I just got an Atmel XMEGA-A1 Xplained evaluation board and I'm trying to get started, but the documentation is a bit confusing to me.

Page 6 Section 4 has this warning.

Do not power the board without having the jumper attached next to the USB connector or an ammeter mounted. Otherwise, the device may be damaged by power sourcing through I/O pins. The power measurement header is located next to the USB connector, as shown in Figure 3-1.

Figure 3-1 Overview of the XMEGA-A1 Xplained kit

But I don't know what a jumper is. How do I safely turn this thing on?

To clarify, I see the part on the board labeled "Power Jumper" in the diagram, but I don't know what it means by "attached". It's soldered into the board, how could it not be attached? Alternatively, how would I mount an ammeter?

I spent a bit of cash on this thing and want to be sure I don't fry it before I've had a chance to write a single line of code for it.


2 Answers 2


The jumper they're describing is the power jumper, or J300, which:

is connected between the 3.3V regulated voltage from the regulator and the ATxmega128A1 supply. By replacing the jumper with an ammeter, it is possible to measure the current consumption of the ATxmega128A1

Here's a board diagram:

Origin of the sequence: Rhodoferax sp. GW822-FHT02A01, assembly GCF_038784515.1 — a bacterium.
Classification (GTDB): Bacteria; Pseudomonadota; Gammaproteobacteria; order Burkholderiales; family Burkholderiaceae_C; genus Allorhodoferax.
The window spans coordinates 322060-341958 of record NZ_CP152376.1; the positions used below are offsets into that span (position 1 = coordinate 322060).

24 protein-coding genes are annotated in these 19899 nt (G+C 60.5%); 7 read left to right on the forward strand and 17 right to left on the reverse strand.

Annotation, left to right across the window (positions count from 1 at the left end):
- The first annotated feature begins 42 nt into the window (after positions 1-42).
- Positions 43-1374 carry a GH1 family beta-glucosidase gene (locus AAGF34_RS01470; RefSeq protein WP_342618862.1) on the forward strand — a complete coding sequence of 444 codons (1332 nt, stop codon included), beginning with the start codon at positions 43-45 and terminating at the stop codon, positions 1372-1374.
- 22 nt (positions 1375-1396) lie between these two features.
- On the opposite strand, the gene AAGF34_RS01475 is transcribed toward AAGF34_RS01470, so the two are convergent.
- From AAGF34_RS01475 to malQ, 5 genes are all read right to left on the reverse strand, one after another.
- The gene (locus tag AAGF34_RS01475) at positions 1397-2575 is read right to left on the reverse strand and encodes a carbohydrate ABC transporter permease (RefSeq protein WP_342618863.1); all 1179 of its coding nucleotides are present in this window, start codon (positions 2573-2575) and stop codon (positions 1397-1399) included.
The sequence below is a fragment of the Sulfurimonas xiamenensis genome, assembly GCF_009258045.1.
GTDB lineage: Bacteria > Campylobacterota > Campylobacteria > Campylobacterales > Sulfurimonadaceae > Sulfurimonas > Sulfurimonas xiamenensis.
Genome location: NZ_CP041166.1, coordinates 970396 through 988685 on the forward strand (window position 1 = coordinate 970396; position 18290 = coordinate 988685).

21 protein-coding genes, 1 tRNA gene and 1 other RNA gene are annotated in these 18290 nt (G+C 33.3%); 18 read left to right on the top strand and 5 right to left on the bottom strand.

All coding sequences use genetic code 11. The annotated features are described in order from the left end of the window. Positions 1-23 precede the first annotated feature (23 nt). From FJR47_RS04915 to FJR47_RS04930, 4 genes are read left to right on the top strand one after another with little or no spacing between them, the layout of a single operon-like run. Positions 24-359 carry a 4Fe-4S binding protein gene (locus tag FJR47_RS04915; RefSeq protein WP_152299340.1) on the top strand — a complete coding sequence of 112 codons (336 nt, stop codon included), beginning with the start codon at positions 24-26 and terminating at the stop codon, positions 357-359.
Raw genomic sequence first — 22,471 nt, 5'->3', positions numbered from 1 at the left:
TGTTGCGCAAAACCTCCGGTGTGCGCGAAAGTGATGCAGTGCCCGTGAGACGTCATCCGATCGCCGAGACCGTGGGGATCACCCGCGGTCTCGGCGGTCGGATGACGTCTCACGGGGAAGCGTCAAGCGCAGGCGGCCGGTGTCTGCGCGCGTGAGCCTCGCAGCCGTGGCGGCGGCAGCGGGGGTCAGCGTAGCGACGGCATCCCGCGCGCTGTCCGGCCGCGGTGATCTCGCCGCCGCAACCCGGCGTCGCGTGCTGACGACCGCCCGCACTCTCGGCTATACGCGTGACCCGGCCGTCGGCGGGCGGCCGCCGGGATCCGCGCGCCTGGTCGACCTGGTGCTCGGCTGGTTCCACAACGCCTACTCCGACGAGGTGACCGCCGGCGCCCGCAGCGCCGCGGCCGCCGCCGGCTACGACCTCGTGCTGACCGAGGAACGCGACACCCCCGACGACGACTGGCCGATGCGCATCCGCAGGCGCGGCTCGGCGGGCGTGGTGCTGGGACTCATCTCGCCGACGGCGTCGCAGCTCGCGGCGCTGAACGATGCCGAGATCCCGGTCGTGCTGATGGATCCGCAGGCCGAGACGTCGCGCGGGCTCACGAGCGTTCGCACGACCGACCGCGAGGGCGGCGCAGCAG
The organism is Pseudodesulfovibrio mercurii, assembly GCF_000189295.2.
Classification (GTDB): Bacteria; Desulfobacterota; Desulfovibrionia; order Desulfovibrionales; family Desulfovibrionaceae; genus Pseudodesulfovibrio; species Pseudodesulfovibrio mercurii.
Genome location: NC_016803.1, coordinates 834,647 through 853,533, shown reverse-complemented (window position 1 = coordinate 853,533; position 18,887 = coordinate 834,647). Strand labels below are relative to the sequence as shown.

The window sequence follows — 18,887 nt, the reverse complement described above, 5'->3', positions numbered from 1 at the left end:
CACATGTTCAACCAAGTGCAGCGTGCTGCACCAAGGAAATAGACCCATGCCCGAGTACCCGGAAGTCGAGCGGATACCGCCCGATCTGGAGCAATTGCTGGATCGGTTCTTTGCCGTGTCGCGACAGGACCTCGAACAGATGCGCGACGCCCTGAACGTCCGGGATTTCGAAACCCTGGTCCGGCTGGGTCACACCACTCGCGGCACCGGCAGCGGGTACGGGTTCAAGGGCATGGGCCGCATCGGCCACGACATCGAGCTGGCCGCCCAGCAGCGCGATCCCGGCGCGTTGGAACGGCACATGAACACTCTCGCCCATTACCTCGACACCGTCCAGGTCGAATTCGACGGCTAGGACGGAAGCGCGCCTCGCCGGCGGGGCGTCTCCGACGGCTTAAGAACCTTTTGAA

Overview of the XMEGA-A1 Xplained kit

The two pins marked "Power jumper" are set up to allow a jumper to be placed across them. A jumper is a block of plastic with an internal conductor and two holes, exactly spaced to fit the two pins (there's a standard spacing; I believe it's 0.1"). You can have the jumper installed, in which case the two pins are shorted, or removed, in which case the two pins are independent. Jumpers are used to optionally connect circuit elements or durably configure boards.

So, if the jumper is present, then it provides a path for power from the main board power supply into the ATxmega128A1 chip. You can pull the jumper and connect an ammeter, which would let you determine how much power the chip alone is consuming.

But, if you leave the jumper off when you apply power to the board, the ATxmega128A1 won't get power, but the rest of the board will. Then, power will flow from the rest of the circuit into the ATxmega128A1 I/O pins, killing the ATxmega128A1. And you don't want to kill the ATxmega128A1.

  • \$\begingroup\$ I've added more details to the answer. \$\endgroup\$ Jul 23, 2015 at 11:18

The "jumper" is a small plug that electrically connects the two pins indicated in the diagram in Daniel's answer.

The picture below is borrowed from https://electronics.stackexchange.com/a/74261

Illustration of jumper

So to safely power up the board, ensure that one of these is fitted across the two pins labelled "Power Jumper".

The board is pictured without one in the documentation, but it comes pre-installed on a new board.


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